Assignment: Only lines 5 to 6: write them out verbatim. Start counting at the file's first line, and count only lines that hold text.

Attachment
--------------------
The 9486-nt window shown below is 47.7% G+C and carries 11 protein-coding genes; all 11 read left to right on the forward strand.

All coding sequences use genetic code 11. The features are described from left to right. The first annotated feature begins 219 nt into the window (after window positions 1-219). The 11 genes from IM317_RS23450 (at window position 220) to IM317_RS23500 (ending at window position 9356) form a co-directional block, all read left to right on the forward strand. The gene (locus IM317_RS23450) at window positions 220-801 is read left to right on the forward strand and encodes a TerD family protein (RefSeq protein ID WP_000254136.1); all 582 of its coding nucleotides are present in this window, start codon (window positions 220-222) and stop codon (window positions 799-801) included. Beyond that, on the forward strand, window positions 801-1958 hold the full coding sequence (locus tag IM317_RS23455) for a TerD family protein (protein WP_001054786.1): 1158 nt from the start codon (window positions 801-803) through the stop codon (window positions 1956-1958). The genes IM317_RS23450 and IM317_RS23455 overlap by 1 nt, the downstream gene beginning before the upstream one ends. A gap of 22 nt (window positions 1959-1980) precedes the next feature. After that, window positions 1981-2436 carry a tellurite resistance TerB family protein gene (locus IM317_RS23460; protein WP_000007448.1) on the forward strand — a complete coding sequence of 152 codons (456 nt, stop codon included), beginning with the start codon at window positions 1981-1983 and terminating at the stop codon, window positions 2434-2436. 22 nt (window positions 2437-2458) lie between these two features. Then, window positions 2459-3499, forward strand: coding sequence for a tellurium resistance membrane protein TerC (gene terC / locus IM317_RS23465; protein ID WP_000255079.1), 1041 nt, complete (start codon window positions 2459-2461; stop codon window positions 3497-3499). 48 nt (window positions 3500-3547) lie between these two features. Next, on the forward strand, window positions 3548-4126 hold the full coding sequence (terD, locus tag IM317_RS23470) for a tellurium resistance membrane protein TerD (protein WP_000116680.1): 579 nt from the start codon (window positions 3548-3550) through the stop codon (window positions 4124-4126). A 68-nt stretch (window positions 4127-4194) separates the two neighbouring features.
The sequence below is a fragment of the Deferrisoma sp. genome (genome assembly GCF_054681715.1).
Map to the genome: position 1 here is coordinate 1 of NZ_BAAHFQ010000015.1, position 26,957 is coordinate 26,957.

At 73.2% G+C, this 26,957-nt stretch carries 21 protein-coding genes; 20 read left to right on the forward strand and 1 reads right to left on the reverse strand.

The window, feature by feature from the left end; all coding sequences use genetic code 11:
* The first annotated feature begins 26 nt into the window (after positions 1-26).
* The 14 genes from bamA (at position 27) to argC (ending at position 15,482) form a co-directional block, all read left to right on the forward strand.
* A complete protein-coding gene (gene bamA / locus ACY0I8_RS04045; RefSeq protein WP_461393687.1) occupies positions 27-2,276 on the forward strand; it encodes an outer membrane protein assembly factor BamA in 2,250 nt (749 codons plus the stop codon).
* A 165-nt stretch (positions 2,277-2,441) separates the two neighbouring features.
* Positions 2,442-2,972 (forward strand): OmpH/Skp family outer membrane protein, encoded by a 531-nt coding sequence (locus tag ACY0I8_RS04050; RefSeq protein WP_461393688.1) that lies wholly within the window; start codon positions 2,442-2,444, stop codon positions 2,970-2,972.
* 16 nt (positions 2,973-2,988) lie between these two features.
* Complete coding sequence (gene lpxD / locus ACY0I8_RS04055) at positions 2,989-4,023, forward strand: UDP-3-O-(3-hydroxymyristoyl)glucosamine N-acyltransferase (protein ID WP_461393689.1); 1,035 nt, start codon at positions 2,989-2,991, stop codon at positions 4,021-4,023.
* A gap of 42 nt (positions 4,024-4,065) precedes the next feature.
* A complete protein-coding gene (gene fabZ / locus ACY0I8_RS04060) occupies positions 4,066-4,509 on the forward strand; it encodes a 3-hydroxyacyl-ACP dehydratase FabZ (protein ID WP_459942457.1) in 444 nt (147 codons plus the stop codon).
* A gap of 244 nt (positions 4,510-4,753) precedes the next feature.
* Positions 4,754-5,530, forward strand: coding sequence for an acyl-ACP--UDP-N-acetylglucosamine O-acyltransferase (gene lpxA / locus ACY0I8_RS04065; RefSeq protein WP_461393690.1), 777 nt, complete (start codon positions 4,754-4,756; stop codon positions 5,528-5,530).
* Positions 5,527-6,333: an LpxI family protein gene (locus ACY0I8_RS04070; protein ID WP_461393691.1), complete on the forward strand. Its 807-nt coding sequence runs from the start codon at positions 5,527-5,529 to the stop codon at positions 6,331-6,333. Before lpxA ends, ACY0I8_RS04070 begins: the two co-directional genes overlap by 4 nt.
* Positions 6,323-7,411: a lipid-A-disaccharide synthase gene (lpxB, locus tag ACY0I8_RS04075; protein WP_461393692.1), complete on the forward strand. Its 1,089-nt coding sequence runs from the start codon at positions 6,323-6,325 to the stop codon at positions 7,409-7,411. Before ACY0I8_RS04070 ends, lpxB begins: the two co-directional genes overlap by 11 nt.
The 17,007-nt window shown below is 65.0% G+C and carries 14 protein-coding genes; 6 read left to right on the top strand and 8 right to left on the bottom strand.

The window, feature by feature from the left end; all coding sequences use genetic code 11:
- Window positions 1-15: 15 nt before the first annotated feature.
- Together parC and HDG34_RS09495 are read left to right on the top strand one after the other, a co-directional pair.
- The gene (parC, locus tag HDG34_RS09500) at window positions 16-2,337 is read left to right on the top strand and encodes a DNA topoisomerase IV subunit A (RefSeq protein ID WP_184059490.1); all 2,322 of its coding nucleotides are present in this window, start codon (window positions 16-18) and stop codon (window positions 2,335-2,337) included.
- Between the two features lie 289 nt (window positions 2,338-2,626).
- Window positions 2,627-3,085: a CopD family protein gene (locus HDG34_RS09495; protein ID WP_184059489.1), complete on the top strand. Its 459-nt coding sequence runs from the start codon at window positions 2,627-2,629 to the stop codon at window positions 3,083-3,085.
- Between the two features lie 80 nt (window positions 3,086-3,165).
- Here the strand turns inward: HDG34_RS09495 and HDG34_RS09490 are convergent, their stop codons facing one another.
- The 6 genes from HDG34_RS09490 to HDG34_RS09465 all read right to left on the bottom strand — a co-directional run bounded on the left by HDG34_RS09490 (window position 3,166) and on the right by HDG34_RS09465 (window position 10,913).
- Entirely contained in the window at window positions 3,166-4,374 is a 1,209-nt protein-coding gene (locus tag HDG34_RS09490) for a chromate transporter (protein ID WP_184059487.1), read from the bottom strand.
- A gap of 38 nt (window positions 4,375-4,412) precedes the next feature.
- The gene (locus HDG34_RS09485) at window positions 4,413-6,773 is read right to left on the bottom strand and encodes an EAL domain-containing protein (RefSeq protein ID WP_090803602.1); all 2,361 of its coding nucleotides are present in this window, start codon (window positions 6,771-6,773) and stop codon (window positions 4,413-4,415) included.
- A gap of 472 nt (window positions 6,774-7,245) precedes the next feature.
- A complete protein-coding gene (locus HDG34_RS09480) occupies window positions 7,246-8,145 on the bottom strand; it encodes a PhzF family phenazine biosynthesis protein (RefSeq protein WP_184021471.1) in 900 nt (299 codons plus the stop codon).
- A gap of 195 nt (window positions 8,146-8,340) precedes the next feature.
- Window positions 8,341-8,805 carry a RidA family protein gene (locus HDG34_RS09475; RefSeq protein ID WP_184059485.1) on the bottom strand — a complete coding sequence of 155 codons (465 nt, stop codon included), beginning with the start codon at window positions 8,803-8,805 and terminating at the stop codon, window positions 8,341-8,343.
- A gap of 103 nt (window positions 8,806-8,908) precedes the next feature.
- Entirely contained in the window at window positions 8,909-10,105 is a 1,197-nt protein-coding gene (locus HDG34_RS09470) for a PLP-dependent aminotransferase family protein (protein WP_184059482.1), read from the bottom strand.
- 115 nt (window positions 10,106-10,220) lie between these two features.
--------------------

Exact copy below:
At 73.2% G+C, this 26,957-nt stretch carries 21 protein-coding genes; 20 read left to right on the forward strand and 1 reads right to left on the reverse strand.

The window, feature by feature from the left end; all coding sequences use genetic code 11: